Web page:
Kristin Angelov was 26 when the exhaustion hit. Getting up in the morning was a superhuman effort, a struggle compounded by her suddenly dismal mood.
"I would be in meetings at work and feel so tired and dizzy, like I was going to pass out," she says. And though the once-energetic writer stuck to a healthy diet, she packed on five pounds in two weeks. What's more, whenever she stepped out into the cold, her fingernails and toes turned a faint shade of blue. She dragged herself to her primary-care doctor, who ran a series of tests. Kristin's big problems, her M.D. told her, stemmed from a small place--the thyroid gland in her neck.
Lodged between the voice box and the collarbone, and wrapped around the windpipe, the thyroid helps control your body's energy supply. The butterfly-shaped gland pumps out thyroid hormone, a powerful chemical that regulates metabolism and body temperature, says endocrinologist Jeffrey Powell, M.D., of Northern Westchester Hospital in New York. It also works with just about every system in your body to keep your brain sharp, your bowels moving, your periods regular, and your skin, nails, and hair healthy. Think of the thyroid like a car's gas and brake pedals rolled into one: It can speed up or slow down the rate at which your body burns through its fuel supply.
Of course, when one part of a car malfunctions, the whole system can stall. And of the 25 million Americans with thyroid disorders, the majority are female. It's estimated that women are as much as 12 times more likely to develop a problem than men are, possibly because they are also more prone to developing autoimmune diseases (such as lupus and rheumatoid arthritis), which can mess with the thyroid, says Armand Krikorian, M.D., associate director of endocrinology at University Hospitals Case Medical Center in Cleveland.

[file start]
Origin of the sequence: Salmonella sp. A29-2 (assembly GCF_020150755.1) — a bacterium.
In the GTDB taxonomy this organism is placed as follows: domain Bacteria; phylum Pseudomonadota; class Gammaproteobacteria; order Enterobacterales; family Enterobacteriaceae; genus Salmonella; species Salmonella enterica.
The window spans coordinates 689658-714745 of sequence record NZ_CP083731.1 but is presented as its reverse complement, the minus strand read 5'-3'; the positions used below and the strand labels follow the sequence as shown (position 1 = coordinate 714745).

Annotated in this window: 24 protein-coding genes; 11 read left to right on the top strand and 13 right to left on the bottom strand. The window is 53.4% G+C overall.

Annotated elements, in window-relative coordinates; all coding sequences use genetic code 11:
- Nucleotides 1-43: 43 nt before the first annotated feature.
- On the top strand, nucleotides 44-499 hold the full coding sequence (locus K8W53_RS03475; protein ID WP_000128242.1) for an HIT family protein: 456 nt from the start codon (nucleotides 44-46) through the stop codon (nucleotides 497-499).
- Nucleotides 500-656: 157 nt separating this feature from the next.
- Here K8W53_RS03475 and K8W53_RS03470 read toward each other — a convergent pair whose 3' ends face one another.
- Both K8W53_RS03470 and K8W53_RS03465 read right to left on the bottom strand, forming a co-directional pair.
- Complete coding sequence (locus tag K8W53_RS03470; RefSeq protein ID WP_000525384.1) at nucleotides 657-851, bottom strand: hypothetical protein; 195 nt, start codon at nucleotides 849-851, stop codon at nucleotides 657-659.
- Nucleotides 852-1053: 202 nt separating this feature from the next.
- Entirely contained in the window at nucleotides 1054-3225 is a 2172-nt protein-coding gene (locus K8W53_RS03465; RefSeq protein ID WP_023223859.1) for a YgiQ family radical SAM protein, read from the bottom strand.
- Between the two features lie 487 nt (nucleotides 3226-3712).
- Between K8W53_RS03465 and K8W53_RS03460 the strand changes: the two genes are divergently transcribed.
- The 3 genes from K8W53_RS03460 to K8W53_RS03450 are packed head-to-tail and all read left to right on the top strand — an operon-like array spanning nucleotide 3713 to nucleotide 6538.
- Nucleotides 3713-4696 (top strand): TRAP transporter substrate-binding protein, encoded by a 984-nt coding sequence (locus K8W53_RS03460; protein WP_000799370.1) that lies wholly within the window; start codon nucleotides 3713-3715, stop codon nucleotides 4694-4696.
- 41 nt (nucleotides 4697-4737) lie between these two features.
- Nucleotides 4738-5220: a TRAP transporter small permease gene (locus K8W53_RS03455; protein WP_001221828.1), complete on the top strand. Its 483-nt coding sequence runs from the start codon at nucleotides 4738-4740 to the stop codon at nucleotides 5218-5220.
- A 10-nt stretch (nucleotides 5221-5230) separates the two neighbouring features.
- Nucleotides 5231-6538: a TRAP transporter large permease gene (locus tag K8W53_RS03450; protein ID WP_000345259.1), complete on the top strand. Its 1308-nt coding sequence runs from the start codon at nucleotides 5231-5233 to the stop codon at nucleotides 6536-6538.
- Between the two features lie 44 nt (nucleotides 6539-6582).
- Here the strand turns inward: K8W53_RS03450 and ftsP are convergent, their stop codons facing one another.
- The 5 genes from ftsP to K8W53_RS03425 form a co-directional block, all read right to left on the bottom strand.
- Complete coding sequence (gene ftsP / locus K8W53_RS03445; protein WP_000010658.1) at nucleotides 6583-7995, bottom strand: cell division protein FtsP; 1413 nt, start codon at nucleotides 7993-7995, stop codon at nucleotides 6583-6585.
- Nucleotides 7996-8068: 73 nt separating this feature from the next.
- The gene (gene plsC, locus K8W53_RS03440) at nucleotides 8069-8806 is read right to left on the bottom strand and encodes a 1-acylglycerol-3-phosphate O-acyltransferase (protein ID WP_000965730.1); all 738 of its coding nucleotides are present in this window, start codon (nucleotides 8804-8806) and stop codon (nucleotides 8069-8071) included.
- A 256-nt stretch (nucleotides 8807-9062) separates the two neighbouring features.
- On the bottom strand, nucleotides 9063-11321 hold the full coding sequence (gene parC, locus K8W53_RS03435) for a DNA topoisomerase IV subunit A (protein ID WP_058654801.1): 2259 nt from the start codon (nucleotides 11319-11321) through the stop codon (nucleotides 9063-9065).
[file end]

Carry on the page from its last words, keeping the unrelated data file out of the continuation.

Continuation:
Thyroid disorders--which are often genetic and typically involve the production of too little thyroid hormone (hypothyroidism) or too much (hyperthyroidism)--can also temporarily or permanently spring up after pregnancy. And new research shows that a chemical used to make nonstick cookware and water-resistant coatings for carpets and couches can also heighten the risk for thyroid complications.
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Hypo-and hyperthyroidism can often have opposing suites of symptoms. The former, more prevalent ailment is what hit Kristin. In many cases, though, hypothyroidism signs are subtler and increase in intensity over time. Unexpected or sudden weight gain may occur, but since that can be due to a variety of factors, it's not enough to indicate hypothyroidism.
Some experts also look for the following symptoms: dry skin, hair loss, forgetfulness, fatigue, frequent chills, constipation, and irregular periods. Another red flag for hypothyroidism is feeling very weak during a workout you used to have no problem getting through.
"Thyroid hormone regulates how much energy reaches all cells, including muscle cells," notes endocrinologist Jeffrey R. Garber, M.D., an associate professor of medicine at Harvard Medical School.